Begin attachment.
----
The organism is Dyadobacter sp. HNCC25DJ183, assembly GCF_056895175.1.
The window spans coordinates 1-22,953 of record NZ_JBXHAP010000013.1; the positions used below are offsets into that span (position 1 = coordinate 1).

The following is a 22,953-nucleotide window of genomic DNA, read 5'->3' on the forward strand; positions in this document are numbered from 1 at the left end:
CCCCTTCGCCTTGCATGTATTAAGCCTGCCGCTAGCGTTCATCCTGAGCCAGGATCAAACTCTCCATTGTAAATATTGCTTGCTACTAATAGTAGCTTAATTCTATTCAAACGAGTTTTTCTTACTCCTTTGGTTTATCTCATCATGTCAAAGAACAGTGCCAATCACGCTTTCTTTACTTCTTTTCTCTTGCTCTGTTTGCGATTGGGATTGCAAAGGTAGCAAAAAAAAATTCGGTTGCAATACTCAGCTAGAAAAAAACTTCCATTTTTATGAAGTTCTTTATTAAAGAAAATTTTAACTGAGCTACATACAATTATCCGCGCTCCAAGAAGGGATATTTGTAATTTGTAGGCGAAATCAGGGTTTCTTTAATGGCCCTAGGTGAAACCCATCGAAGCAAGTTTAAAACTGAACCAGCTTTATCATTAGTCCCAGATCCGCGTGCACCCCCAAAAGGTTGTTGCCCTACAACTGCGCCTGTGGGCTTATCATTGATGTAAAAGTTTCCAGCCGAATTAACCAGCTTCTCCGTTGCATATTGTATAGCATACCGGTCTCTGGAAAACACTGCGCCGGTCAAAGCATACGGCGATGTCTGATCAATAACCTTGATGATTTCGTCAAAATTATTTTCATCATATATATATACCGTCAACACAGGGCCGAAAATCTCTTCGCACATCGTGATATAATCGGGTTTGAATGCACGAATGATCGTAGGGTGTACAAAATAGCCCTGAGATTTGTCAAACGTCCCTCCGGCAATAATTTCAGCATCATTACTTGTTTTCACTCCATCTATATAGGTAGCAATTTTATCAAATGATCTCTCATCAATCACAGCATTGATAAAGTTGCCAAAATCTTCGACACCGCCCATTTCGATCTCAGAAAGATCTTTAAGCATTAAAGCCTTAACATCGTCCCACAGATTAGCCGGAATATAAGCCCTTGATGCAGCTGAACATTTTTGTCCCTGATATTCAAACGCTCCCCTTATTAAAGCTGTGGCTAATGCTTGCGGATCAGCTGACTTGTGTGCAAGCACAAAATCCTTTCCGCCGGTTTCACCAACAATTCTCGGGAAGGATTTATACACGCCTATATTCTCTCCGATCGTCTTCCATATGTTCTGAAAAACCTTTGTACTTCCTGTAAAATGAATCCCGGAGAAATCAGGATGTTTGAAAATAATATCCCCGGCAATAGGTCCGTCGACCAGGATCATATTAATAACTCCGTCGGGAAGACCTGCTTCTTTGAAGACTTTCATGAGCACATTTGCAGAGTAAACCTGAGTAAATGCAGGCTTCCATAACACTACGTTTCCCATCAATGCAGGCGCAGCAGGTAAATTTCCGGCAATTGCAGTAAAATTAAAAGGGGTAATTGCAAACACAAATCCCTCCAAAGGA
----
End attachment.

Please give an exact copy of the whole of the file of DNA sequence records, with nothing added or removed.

The organism is Dyadobacter sp. HNCC25DJ183, assembly GCF_056895175.1.
The window spans coordinates 1-22,953 of record NZ_JBXHAP010000013.1; the positions used below are offsets into that span (position 1 = coordinate 1).

The following is a 22,953-nucleotide window of genomic DNA, read 5'->3' on the forward strand; positions in this document are numbered from 1 at the left end:
CCCCTTCGCCTTGCATGTATTAAGCCTGCCGCTAGCGTTCATCCTGAGCCAGGATCAAACTCTCCATTGTAAATATTGCTTGCTACTAATAGTAGCTTAATTCTATTCAAACGAGTTTTTCTTACTCCTTTGGTTTATCTCATCATGTCAAAGAACAGTGCCAATCACGCTTTCTTTACTTCTTTTCTCTTGCTCTGTTTGCGATTGGGATTGCAAAGGTAGCAAAAAAAAATTCGGTTGCAATACTCAGCTAGAAAAAAACTTCCATTTTTATGAAGTTCTTTATTAAAGAAAATTTTAACTGAGCTACATACAATTATCCGCGCTCCAAGAAGGGATATTTGTAATTTGTAGGCGAAATCAGGGTTTCTTTAATGGCCCTAGGTGAAACCCATCGAAGCAAGTTTAAAACTGAACCAGCTTTATCATTAGTCCCAGATCCGCGTGCACCCCCAAAAGGTTGTTGCCCTACAACTGCGCCTGTGGGCTTATCATTGATGTAAAAGTTTCCAGCCGAATTAACCAGCTTCTCCGTTGCATATTGTATAGCATACCGGTCTCTGGAAAACACTGCGCCGGTCAAAGCATACGGCGATGTCTGATCAATAACCTTGATGATTTCGTCAAAATTATTTTCATCATATATATATACCGTCAACACAGGGCCGAAAATCTCTTCGCACATCGTGATATAATCGGGTTTGAATGCACGAATGATCGTAGGGTGTACAAAATAGCCCTGAGATTTGTCAAACGTCCCTCCGGCAATAATTTCAGCATCATTACTTGTTTTCACTCCATCTATATAGGTAGCAATTTTATCAAATGATCTCTCATCAATCACAGCATTGATAAAGTTGCCAAAATCTTCGACACCGCCCATTTCGATCTCAGAAAGATCTTTAAGCATTAAAGCCTTAACATCGTCCCACAGATTAGCCGGAATATAAGCCCTTGATGCAGCTGAACATTTTTGTCCCTGATATTCAAACGCTCCCCTTATTAAAGCTGTGGCTAATGCTTGCGGATCAGCTGACTTGTGTGCAAGCACAAAATCCTTTCCGCCGGTTTCACCAACAATTCTCGGGAAGGATTTATACACGCCTATATTCTCTCCGATCGTCTTCCATATGTTCTGAAAAACCTTTGTACTTCCTGTAAAATGAATCCCGGAGAAATCAGGATGTTTGAAAATAATATCCCCGGCAATAGGTCCGTCGACCAGGATCATATTAATAACTCCGTCGGGAAGACCTGCTTCTTTGAAGACTTTCATGAGCACATTTGCAGAGTAAACCTGAGTAAATGCAGGCTTCCATAACACTACGTTTCCCATCAATGCAGGCGCAGCAGGTAAATTTCCGGCAATTGCAGTAAAATTAAAAGGGGTAATTGCAAACACAAATCCCTCCAAAGGA